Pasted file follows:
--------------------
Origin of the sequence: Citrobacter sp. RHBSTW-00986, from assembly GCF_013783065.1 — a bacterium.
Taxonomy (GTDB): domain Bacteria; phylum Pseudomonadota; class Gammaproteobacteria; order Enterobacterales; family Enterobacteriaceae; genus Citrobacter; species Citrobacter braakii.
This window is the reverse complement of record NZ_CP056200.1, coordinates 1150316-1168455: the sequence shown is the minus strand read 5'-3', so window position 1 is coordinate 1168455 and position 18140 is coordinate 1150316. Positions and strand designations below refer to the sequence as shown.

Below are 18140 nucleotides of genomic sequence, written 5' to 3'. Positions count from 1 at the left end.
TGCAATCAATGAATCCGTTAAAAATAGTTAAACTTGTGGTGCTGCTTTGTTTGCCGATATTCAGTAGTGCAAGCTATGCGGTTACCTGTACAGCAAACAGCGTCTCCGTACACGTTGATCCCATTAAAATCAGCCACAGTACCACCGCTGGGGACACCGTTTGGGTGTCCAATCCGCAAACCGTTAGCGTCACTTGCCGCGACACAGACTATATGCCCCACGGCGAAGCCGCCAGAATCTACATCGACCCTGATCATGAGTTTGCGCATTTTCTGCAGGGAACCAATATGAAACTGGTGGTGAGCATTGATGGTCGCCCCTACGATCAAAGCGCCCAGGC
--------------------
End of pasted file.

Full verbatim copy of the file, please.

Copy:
Origin of the sequence: Citrobacter sp. RHBSTW-00986, from assembly GCF_013783065.1 — a bacterium.
Taxonomy (GTDB): domain Bacteria; phylum Pseudomonadota; class Gammaproteobacteria; order Enterobacterales; family Enterobacteriaceae; genus Citrobacter; species Citrobacter braakii.
This window is the reverse complement of record NZ_CP056200.1, coordinates 1150316-1168455: the sequence shown is the minus strand read 5'-3', so window position 1 is coordinate 1168455 and position 18140 is coordinate 1150316. Positions and strand designations below refer to the sequence as shown.

Below are 18140 nucleotides of genomic sequence, written 5' to 3'. Positions count from 1 at the left end.
TGCAATCAATGAATCCGTTAAAAATAGTTAAACTTGTGGTGCTGCTTTGTTTGCCGATATTCAGTAGTGCAAGCTATGCGGTTACCTGTACAGCAAACAGCGTCTCCGTACACGTTGATCCCATTAAAATCAGCCACAGTACCACCGCTGGGGACACCGTTTGGGTGTCCAATCCGCAAACCGTTAGCGTCACTTGCCGCGACACAGACTATATGCCCCACGGCGAAGCCGCCAGAATCTACATCGACCCTGATCATGAGTTTGCGCATTTTCTGCAGGGAACCAATATGAAACTGGTGGTGAGCATTGATGGTCGCCCCTACGATCAAAGCGCCCAGGC